A History of Black Friday

The day is now known as a day of excess. Not only does it make unreasonable demands on staff and customers alike, it has a big impact on our environment as well.

You may have seen the videos. A mob of shoppers pressed against the glass doors of a high street store, on the other side of which is a security guard waiting for a signal. When it arrives, the floodgate is opened. The customers rush in- running, jostling and pushing each other to get to the items marked down so low that the customers are paying next to nothing for everything from brand new TVs to laptops, washing machines, and of course, clothes and accessories.

 Photo by  Ali Yahya  on  Unsplash

Photo by Ali Yahya on Unsplash

Black Friday is now so ingrained in our society that it is difficult to imagine a time when it didn’t exist, but there indeed was a time when injuries and even deaths due to shopping was unheard of. Historians debate on how the biggest shopping event of the year came to be, and there are quite a few stories that attempt to explain its existence.

The officially sanctioned and perhaps most widely known story of Black Friday’s origin is in relation to the annual accounts of retailers. In the late 19th century in the U.S many people considered the day after Thanksgiving as the unofficial start of the Christmas season. This was the day that customers would flock to the stores to begin their Christmas shopping, which was made convenient by the fact that many stores introduced massive discounts on their products. And so, after a year of operating “in the red,” i.e., making losses rather than turning profits, the profits from this one day boom would allow the retailers to finally be “in the black.” Although this story is the most popular explanation for Black Friday, many historians criticise its inaccuracy.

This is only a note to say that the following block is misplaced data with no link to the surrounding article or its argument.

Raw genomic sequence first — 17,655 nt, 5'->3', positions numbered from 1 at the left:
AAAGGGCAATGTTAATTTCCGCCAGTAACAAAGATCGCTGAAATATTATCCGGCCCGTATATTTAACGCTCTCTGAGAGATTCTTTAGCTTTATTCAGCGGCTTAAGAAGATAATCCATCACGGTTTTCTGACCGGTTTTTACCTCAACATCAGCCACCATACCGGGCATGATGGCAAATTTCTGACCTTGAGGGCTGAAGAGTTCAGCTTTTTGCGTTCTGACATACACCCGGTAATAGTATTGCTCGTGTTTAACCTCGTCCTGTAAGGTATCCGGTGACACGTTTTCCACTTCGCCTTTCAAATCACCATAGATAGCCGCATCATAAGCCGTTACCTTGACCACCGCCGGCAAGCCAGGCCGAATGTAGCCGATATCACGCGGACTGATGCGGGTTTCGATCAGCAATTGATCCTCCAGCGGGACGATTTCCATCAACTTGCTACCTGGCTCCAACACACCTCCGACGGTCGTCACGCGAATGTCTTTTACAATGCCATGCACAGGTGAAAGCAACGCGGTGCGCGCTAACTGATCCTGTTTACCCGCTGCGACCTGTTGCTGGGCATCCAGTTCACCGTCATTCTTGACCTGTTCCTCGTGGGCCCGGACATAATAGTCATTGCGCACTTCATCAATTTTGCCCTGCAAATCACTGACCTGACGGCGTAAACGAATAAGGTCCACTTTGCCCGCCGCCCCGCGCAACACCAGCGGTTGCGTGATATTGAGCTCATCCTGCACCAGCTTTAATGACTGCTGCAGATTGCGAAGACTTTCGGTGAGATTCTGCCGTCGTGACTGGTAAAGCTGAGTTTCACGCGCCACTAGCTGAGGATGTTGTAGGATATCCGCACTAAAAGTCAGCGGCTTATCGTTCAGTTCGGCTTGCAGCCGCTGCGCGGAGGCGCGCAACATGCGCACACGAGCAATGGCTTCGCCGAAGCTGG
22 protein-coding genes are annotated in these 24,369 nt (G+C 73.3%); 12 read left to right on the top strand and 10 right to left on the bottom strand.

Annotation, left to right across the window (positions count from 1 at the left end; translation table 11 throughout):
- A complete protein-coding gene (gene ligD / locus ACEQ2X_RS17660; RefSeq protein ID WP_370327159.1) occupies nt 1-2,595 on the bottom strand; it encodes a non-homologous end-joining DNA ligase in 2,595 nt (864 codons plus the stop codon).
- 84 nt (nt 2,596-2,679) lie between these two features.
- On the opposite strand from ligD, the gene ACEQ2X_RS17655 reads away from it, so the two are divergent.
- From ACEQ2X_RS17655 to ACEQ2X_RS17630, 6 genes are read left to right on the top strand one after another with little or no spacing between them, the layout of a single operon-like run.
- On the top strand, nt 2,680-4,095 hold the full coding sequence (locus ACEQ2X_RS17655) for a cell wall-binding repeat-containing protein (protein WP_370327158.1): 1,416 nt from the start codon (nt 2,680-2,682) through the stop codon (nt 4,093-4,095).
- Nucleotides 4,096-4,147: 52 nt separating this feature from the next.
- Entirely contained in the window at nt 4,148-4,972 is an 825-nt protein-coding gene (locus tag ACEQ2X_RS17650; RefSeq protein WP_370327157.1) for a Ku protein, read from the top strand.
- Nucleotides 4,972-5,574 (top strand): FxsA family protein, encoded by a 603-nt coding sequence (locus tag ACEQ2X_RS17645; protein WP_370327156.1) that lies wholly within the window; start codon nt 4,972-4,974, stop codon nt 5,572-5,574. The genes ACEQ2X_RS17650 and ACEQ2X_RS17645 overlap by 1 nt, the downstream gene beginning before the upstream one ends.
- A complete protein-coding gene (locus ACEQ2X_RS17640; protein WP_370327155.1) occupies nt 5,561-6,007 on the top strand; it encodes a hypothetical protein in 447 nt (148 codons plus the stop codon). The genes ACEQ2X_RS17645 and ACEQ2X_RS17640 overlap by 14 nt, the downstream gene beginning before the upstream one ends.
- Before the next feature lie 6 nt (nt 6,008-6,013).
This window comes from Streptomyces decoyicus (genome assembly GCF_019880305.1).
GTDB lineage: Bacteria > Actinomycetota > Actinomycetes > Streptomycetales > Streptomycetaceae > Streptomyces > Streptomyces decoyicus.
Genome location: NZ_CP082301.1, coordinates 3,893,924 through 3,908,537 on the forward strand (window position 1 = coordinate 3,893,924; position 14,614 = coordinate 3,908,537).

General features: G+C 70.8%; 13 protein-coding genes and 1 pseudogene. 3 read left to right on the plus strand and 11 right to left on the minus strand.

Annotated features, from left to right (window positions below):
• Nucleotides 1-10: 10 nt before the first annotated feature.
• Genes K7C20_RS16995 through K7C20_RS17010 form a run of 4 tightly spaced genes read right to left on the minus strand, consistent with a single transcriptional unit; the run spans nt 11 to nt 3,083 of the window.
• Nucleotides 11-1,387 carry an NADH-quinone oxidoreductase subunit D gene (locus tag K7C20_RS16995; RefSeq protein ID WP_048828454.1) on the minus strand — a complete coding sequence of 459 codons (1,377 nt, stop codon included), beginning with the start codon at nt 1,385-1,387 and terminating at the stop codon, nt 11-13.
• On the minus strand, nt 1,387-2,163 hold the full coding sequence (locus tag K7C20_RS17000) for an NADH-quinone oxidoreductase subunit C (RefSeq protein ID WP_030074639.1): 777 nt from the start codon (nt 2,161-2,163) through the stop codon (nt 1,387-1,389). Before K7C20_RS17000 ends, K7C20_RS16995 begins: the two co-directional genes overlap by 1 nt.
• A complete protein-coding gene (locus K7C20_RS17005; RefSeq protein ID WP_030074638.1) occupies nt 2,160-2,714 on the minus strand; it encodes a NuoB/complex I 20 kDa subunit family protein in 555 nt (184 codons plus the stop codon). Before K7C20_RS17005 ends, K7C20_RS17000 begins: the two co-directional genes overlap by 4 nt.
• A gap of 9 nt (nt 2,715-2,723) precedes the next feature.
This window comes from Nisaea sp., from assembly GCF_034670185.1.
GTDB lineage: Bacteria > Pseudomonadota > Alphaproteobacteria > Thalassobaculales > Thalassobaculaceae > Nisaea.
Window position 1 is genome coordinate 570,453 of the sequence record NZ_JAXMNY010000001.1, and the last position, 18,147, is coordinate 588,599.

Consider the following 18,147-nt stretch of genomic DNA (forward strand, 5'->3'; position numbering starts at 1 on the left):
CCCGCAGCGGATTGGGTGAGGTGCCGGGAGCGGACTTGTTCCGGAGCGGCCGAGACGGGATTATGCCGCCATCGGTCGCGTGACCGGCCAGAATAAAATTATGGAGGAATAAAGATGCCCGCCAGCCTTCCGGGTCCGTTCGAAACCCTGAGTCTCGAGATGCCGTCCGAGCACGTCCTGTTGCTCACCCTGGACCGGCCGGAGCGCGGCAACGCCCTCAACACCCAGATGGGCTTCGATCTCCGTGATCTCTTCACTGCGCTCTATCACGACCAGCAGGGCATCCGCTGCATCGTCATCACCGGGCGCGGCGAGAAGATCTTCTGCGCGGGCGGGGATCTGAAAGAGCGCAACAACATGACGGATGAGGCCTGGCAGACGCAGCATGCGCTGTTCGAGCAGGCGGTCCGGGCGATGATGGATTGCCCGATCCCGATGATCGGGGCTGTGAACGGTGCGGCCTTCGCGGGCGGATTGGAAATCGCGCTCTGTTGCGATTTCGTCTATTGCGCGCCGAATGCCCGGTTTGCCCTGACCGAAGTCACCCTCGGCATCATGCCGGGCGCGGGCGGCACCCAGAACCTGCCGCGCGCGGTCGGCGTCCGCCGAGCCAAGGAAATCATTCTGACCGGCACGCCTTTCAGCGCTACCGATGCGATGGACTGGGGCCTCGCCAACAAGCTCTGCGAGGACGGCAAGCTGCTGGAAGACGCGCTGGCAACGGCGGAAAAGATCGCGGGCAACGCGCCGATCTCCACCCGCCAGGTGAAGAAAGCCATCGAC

In September 24, 1869, the US gold market suffered a huge crash.

The credit for this crash goes to two notorious Wall Street financiers named Jay Gould and Jim Fisk. Their modus operandi was that they would buy as much available gold as they could, later selling it at a much higher price. This culminated into the first ever recorded use of the term “Black Friday”- the value of gold crashed, which led to the free fall of the stock market. It took months for the U.S. Economy to recover from this financial crisis.


The Black Friday origin story that most historians support comes from the city of Philadelphia. In the 1950s, the police used the term to describe the pandemonium that happened when thousands of people flooded into the city for an important football game, held that particular Saturday every year. Unable to take the day off, the police would be overwhelmed with the crowds as well as the traffic, and making sure that shoplifters were kept in check. By 1961, the term was widely known in Philadelphia, but not the entire country. It was only in the late 1980s that Black Friday was reinvented- the origin story of retailers from being “in the red” to being “in the black” was fabricated, and Black Friday was marketed as the biggest shopping event of the year.


Today, other countries have also taken up the tradition, from Canada to Mexico to India, and yes, to Ireland. It has spawned many other “retail holidays,” with Cyber Monday being most prominent. The day is now known as a day of excess. Not only does it make unreasonable demands on staff and customers alike, it has a big impact on our environment as well.